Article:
31
$\begingroup$

I have an n-dimensional hyperplane: $w'x + b = 0$ and a point $x_0$. The shortest distance from this point to a hyperplane is $d = \frac{|w \cdot x_0+ b|}{||w||}$. I have no problem to prove this for 2 and 3 dimension space using algebraic manipulations, but fail to do this for an n-dimensional space. Can someone show a nice explanation for it?

$\endgroup$
32
$\begingroup$

There are many ways to solve this problem. In principal one can use Lagrange multipliers and solve a large system of equations, but my attempt to do so met with a road block. However, since you are working in $\mathbb{R}^n$ we have the privilege of orthogonal projection via the dot product. To this end we need to construct a vector from the plane to $x_0$ to project onto a vector perpendicular to the plane. Then we compute the length of the projection to determine the distance from the plane to the point.

First, you have an affine hyperplane defined by $w \cdot x + b=0$ and a point $x_0$. Suppose that $X \in \mathbb{R}^n$ is a point satisfying $w \cdot X+b=0$, i.e. it is a point on the plane. You should construct the vector $x_0 - X$ which points from $X$ to $x_0$ so that you can project it onto the unique vector perpendicular to the plane. Some quick reasoning should tell you that this vector is, in fact, $w$. So we want to compute $\| \text{proj}_{w} (x_0-X)\|$. Some handy formulas give us $$ d=\| \text{proj}_{w} (x_0-X)\| = \left\| \frac{(x_0-X)\cdot w}{w \cdot w} w \right\| = |x_0 \cdot w - X \cdot w|\frac{\|w\|}{\|w\|^2} = \frac{|x_0 \cdot w - X \cdot w|}{\|w\|}$$ We chose $X$ such that $w\cdot X=-b$ so we get $$ d=\| \text{proj}_{w} (x_0-X)\| = \frac{|x_0 \cdot w +b|}{\|w\|} $$ as desired.

This almost seems like cheating and purely heuristic based on Euclidean geometry. Indeed, I would be more satisfied with a solution via Lagrange multipliers since it would not have required the fact that $\mathbb{R}^n$ has an inner product and just needed the topology of $\mathbb{R}^n$ instead. But we have the inner product, so maybe geometry will suffice for us this time.

To make this argument more concrete you should do each step in $\mathbb{R}^2$ for a line $y=mx+b$ and a point $(x_0,y_0)$.

$\endgroup$
4
  • $\begingroup$ Can you please clarify how from $ \left\| \frac{(x_0-X)\cdot w}{w \cdot w} w \right\|$ you ended up with $|x_0 \cdot w - X \cdot w|\frac{\|w\|}{\|w\|^2}$? In fact I am interested how $w$ became $||w||$. $\endgroup$ Mar 29 '15 at 4:07
  • 2
    $\begingroup$ The dot product of two vectors is a real number. For any scalar $\lambda \in \mathbb{R}$ it is true that $\| \lambda w \| = |\lambda| \| w \|$. You can verify this via the definition of the norm on $\mathbb{R}^n$. That is $\|w\| = \sqrt{\sum_{i=1}^n w_i^2}$. $\endgroup$ Mar 29 '15 at 4:18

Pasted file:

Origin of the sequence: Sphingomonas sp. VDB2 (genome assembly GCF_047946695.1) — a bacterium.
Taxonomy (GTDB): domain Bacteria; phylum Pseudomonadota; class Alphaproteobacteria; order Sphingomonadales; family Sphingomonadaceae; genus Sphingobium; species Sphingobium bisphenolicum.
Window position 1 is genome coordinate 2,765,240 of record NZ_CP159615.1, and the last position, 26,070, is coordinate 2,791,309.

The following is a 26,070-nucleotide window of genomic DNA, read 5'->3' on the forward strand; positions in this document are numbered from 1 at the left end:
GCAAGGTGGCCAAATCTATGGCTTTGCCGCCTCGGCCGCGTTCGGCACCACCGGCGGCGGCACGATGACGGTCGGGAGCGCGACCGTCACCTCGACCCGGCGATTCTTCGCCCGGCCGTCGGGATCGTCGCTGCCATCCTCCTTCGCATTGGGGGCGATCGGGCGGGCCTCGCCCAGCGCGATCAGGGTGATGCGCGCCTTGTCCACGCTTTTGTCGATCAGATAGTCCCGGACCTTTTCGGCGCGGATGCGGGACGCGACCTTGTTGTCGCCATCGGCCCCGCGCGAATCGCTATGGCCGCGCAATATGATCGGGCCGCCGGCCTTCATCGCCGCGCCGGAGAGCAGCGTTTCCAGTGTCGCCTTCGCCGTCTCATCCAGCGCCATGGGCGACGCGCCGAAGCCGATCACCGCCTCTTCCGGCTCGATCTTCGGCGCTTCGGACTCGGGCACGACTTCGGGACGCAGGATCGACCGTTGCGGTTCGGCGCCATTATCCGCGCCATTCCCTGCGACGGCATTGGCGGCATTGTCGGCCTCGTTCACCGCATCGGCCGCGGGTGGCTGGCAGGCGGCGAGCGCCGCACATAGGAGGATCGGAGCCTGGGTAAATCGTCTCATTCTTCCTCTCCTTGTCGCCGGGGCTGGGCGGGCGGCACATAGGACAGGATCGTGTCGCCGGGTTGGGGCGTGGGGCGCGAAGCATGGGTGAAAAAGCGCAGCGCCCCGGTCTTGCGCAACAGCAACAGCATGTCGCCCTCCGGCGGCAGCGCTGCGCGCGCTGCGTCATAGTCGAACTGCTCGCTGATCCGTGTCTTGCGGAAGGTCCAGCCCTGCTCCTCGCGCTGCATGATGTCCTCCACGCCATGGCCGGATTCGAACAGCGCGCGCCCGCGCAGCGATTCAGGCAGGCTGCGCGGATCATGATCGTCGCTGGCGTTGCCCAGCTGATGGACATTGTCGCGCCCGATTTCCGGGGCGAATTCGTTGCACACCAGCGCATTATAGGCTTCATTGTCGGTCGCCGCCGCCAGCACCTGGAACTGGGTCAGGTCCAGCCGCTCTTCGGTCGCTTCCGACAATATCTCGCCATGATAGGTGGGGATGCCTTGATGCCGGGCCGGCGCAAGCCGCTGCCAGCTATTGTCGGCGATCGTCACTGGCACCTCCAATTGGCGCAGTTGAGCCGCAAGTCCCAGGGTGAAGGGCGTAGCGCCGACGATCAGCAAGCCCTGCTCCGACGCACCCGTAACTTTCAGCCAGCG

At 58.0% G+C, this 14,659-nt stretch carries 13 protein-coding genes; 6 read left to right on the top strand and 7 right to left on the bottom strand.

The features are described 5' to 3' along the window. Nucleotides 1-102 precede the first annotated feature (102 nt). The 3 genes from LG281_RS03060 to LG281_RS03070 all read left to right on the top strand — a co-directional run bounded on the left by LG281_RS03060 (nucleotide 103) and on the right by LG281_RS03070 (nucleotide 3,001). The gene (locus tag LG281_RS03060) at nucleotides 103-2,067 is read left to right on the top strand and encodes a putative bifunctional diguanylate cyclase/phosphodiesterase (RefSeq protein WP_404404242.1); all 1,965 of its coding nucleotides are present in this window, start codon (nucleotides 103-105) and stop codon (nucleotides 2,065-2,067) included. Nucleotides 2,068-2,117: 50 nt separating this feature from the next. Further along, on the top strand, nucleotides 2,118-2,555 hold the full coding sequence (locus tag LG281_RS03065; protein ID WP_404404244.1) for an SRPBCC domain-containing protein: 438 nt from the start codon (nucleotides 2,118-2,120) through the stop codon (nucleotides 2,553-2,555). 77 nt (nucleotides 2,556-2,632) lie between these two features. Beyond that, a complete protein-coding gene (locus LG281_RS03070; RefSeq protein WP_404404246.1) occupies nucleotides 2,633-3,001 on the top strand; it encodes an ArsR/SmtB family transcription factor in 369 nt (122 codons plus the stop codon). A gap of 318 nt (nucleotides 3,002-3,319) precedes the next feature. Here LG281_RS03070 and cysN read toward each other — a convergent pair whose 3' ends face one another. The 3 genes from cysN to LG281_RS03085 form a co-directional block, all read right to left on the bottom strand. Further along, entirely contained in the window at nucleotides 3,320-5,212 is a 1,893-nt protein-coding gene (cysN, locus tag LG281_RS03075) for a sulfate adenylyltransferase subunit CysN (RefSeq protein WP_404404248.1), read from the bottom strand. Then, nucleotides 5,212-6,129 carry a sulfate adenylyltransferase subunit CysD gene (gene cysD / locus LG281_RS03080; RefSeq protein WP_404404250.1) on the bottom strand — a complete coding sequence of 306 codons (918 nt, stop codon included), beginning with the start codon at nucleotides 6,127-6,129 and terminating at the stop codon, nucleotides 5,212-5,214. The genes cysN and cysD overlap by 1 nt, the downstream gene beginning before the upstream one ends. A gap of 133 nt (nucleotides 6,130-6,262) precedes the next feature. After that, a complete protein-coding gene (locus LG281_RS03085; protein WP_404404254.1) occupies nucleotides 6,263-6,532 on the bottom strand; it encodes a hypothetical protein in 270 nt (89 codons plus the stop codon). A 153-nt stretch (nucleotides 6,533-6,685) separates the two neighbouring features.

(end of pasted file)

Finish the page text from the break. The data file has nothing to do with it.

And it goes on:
• $\begingroup$ oh, sorry, I have missed that the whole expression is in $|| ... ||$. Now everything is clear. Thank you. $\endgroup$ Mar 29 '15 at 4:27
  • $\begingroup$ Thanks for your wonderful answer. Could you please help me solve the similar question which is in here but with matrix form? @Yeldarbskich $\endgroup$
    – BinChen
    Nov 4 at 10:55
12
$\begingroup$

Here is a Lagrange multiplier based solution.

The goal is to minimize $ (x_0 - x)'(x_0 - x) $ subject to $ w'x + b = 0 $

The Lagrangian is $ (x_0 - x)'(x_0 - x) - L(w'x + b) $

The derivative of the Lagrangian is $ 2(x_0 - x) - Lw = 0 $

Dot with $ w $, we get $ 2w'(x_0 - x) - Lw'w = 0 \implies L = \frac{2w'(x_0 - x)}{w'w} $

Dot with $ (x_0 - x) $, we get $ 2(x_0 - x)'(x_0 - x) - L(x_0 - x)'w = 0 \implies 2(x_0 - x)'(x_0 - x) = \frac{2w'(x_0 - x)}{w'w} (x_0 - x)'w \implies (x_0 - x)'(x_0 - x) = \frac{\left(w'(x_0 - x)\right)^2}{w'w} \implies (x_0 - x)'(x_0 - x) = \frac{\left(w'x_0 + b\right)^2}{w'w} $

Taking square root gives the answer we wanted.

$\endgroup$
3
  • 1
    $\begingroup$ A solution based of Lagrange multiplier - Yeldarbskich $\endgroup$
    – Andrew Au
    Jul 17 '18 at 3:37
  • $\begingroup$ Is there something that led you to dot with $w$ and $(x_0-x)$ other than that it happens to work out? $\endgroup$
    – Alex
    Mar 11 '19 at 0:34
  • 4
    $\begingroup$ The problem with solving these vector equations is that you can't move the 'factor' to the other side if it is not a scalar. We can remedy that by computing the dot product with itself. After doing so, it turns scalar, and then we can move it. That's the idea anyway. $\endgroup$
    – Andrew Au
    Mar 12 '19 at 1:24
7
$\begingroup$

The problem has a simple solution via elementary geometry. Indeed, consider the line via $x_0$ and parallel to the vector $w$, namely $L := \{x_0 + tw \mid t \in \mathbb R\} \subseteq \mathbb R^n$. This line cuts your hyperplane when $w^\top(x_0+tw) + b = 0$, i.e $t = -(w^\top x_0 + b)/\|w\|^2$. The distance between this point of intersection and starting point $x_0$ is $$ d := \|x_0 + tw - x_0\| = \|tw\|=|t|\|w\| = \frac{|w^\top x_0+b|}{\|w\|^2}\cdot\|w\| = \frac{|w^\top x_0 + b|}{\|w\|}, $$ as claimed.

$\endgroup$

Your Answer

By clicking “Post Your Answer”, you agree to our terms of service, privacy policy and cookie policy

Not the answer you're looking for? Browse other questions tagged or ask your own question.